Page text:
Tax planning and compliance for investors
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Kaye A. Thomas
Updated April 9, 2011
Get a quick overview of the benefits and basic rules of Roth IRAs.
The Roth IRA was born on January 1, 1998 as a result of the Taxpayer Relief Act of 1997. Subsequent legislation allowed employers to offer Roth accounts in 401k and 403b plans. The accounts are named after the late Senator William V. Roth, Jr.
Roth accounts provide no deduction for contributions, but instead provide a benefit that isn't available for traditional retirement accounts: if you meet certain requirements, all earnings are tax free when you or your beneficiary withdraw them. Other benefits include avoiding the early distribution penalty on certain withdrawals, and eliminating the need to take minimum distributions after age 70½.
The chief advantage of the Roth IRA is obvious: the ability to have investment earnings completely escape taxation. The advantage comes at a price, though: you don't get a deduction when you contribute to the Roth IRA.
So which is more important? It depends on your personal situation, and also on what assumptions you want to make about the future. How long before you withdraw money from your IRA? What will your tax bracket be then? What earnings can you anticipate in the interim?
You can do lots of fancy analysis, but the bottom line is that most people are better off in the Roth IRA. The chief reason is that the Roth IRA is effectively bigger than a regular IRA because it holds after-tax dollars. If you can take advantage of this feature of the Roth IRA by maximizing your contributions you'll add greater tax leverage to your retirement savings.
There are two other significant advantages to the Roth IRA. One is that the minimum distribution rules don't apply. If you're able to live on other resources after retirement, you don't have to draw on your Roth IRA at age 70½. That means your earnings continue to grow tax-free. The other big advantage is the ability to take certain early distributions without paying the early distribution penalty. In short, the Roth IRA makes it easier to keep your money in, and also easier to take your money out.
You can establish a Roth IRA by making a regular contribution to a Roth IRA or by converting a traditional IRA to a Roth IRA.
You may be eligible to make a regular contribution to a Roth IRA even if you participate in a retirement plan maintained by your employer. These contributions can be as much as $5,000 for 2011 ($6,000 if you're 50 or older by the end of the year). There are just two requirements. First, you or your spouse must have qualifying income at least equal to the amount contributed. And second, your modified adjusted gross income can't exceed certain limits. For the maximum contribution in 2011, the limits are $107,000 for single individuals and $169,000 for married couples filing joint returns. As your income grows above these levels, the amount you can contribute is reduced gradually and then completely eliminated. Dollar amounts for years other than 2011 can be found in our Reference Room.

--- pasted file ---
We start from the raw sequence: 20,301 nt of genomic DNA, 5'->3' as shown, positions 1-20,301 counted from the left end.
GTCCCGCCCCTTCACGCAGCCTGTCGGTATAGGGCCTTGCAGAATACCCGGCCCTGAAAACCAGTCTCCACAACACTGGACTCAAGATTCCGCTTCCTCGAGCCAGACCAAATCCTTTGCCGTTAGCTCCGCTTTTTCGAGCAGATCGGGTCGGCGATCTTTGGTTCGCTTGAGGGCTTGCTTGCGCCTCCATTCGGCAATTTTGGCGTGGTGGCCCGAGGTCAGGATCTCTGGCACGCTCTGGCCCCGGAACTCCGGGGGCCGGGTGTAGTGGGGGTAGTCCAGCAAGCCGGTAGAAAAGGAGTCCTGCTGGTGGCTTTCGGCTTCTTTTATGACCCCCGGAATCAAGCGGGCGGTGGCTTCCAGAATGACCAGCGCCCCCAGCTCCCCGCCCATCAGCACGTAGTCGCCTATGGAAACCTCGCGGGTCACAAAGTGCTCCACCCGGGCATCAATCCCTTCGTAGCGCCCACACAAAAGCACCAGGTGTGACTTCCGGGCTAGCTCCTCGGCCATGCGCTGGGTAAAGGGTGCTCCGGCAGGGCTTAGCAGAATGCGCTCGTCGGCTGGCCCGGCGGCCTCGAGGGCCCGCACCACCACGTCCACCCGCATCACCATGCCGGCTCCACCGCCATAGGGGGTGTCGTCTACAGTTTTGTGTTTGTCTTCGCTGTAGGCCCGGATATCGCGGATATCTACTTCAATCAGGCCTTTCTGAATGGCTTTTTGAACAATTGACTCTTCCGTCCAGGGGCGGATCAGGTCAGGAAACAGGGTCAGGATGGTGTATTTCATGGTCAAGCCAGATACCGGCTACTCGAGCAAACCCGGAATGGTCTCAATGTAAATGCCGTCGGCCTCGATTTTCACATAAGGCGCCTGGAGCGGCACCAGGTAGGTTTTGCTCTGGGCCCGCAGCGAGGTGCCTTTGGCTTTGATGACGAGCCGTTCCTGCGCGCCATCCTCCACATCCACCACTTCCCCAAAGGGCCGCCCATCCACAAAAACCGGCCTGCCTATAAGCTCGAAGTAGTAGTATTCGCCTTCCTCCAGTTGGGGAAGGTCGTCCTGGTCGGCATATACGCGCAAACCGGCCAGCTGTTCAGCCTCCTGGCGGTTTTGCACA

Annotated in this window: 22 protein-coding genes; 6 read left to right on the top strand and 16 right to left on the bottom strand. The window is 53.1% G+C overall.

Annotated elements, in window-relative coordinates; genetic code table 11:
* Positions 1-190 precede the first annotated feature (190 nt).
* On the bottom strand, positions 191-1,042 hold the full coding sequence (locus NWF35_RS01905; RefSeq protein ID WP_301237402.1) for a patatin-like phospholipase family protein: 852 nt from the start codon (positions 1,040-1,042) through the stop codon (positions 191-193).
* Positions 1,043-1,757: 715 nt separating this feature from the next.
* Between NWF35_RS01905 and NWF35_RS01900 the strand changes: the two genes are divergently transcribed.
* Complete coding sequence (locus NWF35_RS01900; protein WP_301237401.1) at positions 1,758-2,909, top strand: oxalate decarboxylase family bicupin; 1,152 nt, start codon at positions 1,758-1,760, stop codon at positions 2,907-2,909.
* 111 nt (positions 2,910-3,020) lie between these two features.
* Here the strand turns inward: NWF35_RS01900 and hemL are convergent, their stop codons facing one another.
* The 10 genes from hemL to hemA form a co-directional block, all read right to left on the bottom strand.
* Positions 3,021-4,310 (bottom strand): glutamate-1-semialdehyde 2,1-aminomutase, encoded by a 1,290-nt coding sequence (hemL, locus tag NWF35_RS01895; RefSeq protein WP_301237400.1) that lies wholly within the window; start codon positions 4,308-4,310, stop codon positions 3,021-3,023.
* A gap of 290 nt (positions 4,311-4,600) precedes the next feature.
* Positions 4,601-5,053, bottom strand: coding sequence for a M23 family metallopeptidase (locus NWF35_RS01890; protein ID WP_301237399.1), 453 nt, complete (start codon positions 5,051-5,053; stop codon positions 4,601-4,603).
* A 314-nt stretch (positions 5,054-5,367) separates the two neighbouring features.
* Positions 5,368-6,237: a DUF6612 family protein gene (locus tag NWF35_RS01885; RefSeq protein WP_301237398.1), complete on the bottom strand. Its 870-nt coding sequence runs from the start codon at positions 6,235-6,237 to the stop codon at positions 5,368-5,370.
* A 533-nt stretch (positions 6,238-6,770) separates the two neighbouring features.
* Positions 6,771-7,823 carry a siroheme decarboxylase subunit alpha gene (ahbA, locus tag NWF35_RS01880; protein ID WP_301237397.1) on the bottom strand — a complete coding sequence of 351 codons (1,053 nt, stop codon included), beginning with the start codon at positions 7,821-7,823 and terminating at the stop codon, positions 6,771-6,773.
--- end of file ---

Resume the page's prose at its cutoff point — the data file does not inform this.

Another way to get money into a Roth IRA is convert a traditional retirement account to a Roth. An income limitation that applied before 2010 has been repealed, so all taxpayers are eligible to do this. You'll have to pay tax in the year of the conversion, but for many people the long-term savings outweigh the conversion tax.
Distributions from Roth IRAs are tax-free until you've withdrawn all your regular contributions. After that you'll withdraw your conversion contributions, if any. When you've withdrawn all your contributions (regular and conversion), any subsequent withdrawals come from earnings. Withdrawals of earnings are tax-free if you're over age 59½ and at least five years have expired since you established your Roth IRA. Otherwise (with limited exceptions) they're taxable and potentially subject to the early withdrawal penalty.
This brief summary omits many details. For more information return to the top page of this Guide to Roth Accounts for a list of topics.
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